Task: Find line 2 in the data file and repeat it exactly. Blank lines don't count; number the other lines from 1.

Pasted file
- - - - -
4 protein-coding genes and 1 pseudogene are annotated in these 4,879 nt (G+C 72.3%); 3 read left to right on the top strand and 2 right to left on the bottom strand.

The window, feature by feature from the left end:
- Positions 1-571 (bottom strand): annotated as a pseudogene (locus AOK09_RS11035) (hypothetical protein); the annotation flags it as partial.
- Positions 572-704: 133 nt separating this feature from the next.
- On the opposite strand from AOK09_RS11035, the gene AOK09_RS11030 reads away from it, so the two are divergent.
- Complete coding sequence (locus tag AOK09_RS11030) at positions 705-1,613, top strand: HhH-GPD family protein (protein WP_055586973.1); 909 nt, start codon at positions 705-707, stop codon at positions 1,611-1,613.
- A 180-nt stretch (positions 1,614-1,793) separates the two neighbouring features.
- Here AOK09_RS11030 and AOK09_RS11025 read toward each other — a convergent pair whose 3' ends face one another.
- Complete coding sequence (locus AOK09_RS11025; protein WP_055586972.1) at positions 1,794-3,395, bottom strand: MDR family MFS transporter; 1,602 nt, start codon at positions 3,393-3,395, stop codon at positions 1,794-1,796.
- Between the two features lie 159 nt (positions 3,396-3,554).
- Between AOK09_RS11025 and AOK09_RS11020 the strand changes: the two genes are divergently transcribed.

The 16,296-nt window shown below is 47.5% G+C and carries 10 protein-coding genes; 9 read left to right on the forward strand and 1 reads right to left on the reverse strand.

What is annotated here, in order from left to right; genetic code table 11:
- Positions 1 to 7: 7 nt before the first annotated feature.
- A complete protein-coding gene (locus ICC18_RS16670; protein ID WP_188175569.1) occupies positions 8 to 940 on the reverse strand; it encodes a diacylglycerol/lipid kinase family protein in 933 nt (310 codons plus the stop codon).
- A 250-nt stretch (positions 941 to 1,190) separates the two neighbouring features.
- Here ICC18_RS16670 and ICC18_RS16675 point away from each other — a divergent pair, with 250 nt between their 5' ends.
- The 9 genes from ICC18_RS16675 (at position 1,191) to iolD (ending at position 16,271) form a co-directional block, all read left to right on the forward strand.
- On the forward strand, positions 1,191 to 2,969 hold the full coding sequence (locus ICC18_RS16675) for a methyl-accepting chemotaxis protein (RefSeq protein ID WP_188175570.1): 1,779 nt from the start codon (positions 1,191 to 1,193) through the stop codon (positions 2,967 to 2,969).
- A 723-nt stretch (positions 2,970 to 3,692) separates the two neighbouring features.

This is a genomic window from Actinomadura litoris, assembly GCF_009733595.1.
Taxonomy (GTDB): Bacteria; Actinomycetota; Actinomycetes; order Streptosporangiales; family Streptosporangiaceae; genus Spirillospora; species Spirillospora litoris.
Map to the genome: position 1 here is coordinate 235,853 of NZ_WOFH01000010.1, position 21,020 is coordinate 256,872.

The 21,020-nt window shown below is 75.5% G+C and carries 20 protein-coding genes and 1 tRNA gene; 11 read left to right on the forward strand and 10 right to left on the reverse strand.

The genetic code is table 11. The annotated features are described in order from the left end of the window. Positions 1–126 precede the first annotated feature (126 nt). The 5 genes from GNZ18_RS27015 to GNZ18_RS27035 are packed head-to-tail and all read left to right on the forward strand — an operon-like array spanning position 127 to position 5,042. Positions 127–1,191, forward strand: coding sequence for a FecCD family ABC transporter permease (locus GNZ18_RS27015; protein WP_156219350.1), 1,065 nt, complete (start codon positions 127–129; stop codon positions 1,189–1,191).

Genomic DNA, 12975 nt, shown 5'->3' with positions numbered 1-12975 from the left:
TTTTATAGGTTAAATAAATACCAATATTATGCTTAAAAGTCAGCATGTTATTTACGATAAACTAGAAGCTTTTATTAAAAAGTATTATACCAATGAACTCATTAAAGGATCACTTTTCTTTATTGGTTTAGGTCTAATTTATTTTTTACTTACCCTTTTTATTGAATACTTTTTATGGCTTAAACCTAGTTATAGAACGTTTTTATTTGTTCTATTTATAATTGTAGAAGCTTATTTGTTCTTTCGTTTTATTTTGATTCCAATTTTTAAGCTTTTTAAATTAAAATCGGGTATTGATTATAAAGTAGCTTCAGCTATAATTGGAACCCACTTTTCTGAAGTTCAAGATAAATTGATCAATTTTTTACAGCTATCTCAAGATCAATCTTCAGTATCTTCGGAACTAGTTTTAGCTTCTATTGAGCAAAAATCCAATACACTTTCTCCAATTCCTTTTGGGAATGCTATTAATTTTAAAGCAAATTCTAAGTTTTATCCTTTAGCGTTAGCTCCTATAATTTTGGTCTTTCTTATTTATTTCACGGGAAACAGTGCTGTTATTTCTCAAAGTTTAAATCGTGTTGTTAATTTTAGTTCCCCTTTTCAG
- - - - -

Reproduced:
The window, feature by feature from the left end: